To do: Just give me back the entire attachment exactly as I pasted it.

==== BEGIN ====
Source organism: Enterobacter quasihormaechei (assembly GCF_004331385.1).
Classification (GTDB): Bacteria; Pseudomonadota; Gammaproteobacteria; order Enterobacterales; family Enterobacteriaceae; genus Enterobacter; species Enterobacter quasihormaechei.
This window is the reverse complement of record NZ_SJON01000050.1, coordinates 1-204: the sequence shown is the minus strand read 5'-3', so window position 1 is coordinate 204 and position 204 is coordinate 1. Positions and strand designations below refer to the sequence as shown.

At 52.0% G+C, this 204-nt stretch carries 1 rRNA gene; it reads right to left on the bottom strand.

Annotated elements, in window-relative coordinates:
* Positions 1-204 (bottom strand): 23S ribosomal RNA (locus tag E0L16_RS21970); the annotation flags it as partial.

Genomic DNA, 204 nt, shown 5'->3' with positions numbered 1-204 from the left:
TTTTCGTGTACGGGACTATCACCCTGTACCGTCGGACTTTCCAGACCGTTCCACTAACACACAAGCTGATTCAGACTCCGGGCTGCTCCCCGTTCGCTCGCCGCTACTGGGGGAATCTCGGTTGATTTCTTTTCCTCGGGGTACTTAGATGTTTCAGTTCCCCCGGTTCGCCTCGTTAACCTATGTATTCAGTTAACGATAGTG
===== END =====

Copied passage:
Source organism: Enterobacter quasihormaechei (assembly GCF_004331385.1).
Classification (GTDB): Bacteria; Pseudomonadota; Gammaproteobacteria; order Enterobacterales; family Enterobacteriaceae; genus Enterobacter; species Enterobacter quasihormaechei.
This window is the reverse complement of record NZ_SJON01000050.1, coordinates 1-204: the sequence shown is the minus strand read 5'-3', so window position 1 is coordinate 204 and position 204 is coordinate 1. Positions and strand designations below refer to the sequence as shown.

At 52.0% G+C, this 204-nt stretch carries 1 rRNA gene; it reads right to left on the bottom strand.

Annotated elements, in window-relative coordinates:
* Positions 1-204 (bottom strand): 23S ribosomal RNA (locus tag E0L16_RS21970); the annotation flags it as partial.

Genomic DNA, 204 nt, shown 5'->3' with positions numbered 1-204 from the left:
TTTTCGTGTACGGGACTATCACCCTGTACCGTCGGACTTTCCAGACCGTTCCACTAACACACAAGCTGATTCAGACTCCGGGCTGCTCCCCGTTCGCTCGCCGCTACTGGGGGAATCTCGGTTGATTTCTTTTCCTCGGGGTACTTAGATGTTTCAGTTCCCCCGGTTCGCCTCGTTAACCTATGTATTCAGTTAACGATAGTG